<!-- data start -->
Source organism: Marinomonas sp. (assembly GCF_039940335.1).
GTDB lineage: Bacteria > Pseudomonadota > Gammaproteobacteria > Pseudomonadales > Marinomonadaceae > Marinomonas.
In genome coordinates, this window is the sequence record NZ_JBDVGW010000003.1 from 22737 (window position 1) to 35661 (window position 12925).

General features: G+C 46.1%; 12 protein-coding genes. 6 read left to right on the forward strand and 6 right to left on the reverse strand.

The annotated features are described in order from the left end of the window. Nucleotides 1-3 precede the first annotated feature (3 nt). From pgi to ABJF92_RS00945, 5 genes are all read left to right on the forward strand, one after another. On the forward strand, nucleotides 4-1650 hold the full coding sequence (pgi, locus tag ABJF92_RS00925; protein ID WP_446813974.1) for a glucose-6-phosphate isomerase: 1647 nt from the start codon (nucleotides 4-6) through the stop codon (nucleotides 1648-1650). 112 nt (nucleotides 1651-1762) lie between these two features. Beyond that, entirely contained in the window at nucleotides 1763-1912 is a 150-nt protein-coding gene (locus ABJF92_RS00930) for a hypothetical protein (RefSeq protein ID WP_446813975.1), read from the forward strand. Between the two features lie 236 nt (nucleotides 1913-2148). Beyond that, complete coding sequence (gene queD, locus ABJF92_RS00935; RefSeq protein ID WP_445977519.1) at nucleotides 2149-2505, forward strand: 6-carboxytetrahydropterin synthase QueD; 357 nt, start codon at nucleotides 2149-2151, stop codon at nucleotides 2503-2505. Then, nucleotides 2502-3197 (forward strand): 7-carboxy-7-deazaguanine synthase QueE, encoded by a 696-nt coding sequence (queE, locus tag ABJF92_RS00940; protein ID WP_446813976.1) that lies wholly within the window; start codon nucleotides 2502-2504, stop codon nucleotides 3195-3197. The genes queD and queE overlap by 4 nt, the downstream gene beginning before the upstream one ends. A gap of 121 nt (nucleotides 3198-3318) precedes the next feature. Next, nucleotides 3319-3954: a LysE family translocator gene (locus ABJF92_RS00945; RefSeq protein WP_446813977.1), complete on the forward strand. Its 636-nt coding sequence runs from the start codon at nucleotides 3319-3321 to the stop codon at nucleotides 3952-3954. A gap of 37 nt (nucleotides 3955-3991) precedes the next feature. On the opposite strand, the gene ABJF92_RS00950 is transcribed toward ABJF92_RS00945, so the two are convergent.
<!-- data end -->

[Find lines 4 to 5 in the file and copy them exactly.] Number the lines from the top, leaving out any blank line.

General features: G+C 46.1%; 12 protein-coding genes. 6 read left to right on the forward strand and 6 right to left on the reverse strand.

The annotated features are described in order from the left end of the window. Nucleotides 1-3 precede the first annotated feature (3 nt). From pgi to ABJF92_RS00945, 5 genes are all read left to right on the forward strand, one after another. On the forward strand, nucleotides 4-1650 hold the full coding sequence (pgi, locus tag ABJF92_RS00925; protein ID WP_446813974.1) for a glucose-6-phosphate isomerase: 1647 nt from the start codon (nucleotides 4-6) through the stop codon (nucleotides 1648-1650). 112 nt (nucleotides 1651-1762) lie between these two features. Beyond that, entirely contained in the window at nucleotides 1763-1912 is a 150-nt protein-coding gene (locus ABJF92_RS00930) for a hypothetical protein (RefSeq protein ID WP_446813975.1), read from the forward strand. Between the two features lie 236 nt (nucleotides 1913-2148). Beyond that, complete coding sequence (gene queD, locus ABJF92_RS00935; RefSeq protein ID WP_445977519.1) at nucleotides 2149-2505, forward strand: 6-carboxytetrahydropterin synthase QueD; 357 nt, start codon at nucleotides 2149-2151, stop codon at nucleotides 2503-2505. Then, nucleotides 2502-3197 (forward strand): 7-carboxy-7-deazaguanine synthase QueE, encoded by a 696-nt coding sequence (queE, locus tag ABJF92_RS00940; protein ID WP_446813976.1) that lies wholly within the window; start codon nucleotides 2502-2504, stop codon nucleotides 3195-3197. The genes queD and queE overlap by 4 nt, the downstream gene beginning before the upstream one ends. A gap of 121 nt (nucleotides 3198-3318) precedes the next feature. Next, nucleotides 3319-3954: a LysE family translocator gene (locus ABJF92_RS00945; RefSeq protein WP_446813977.1), complete on the forward strand. Its 636-nt coding sequence runs from the start codon at nucleotides 3319-3321 to the stop codon at nucleotides 3952-3954. A gap of 37 nt (nucleotides 3955-3991) precedes the next feature. On the opposite strand, the gene ABJF92_RS00950 is transcribed toward ABJF92_RS00945, so the two are convergent.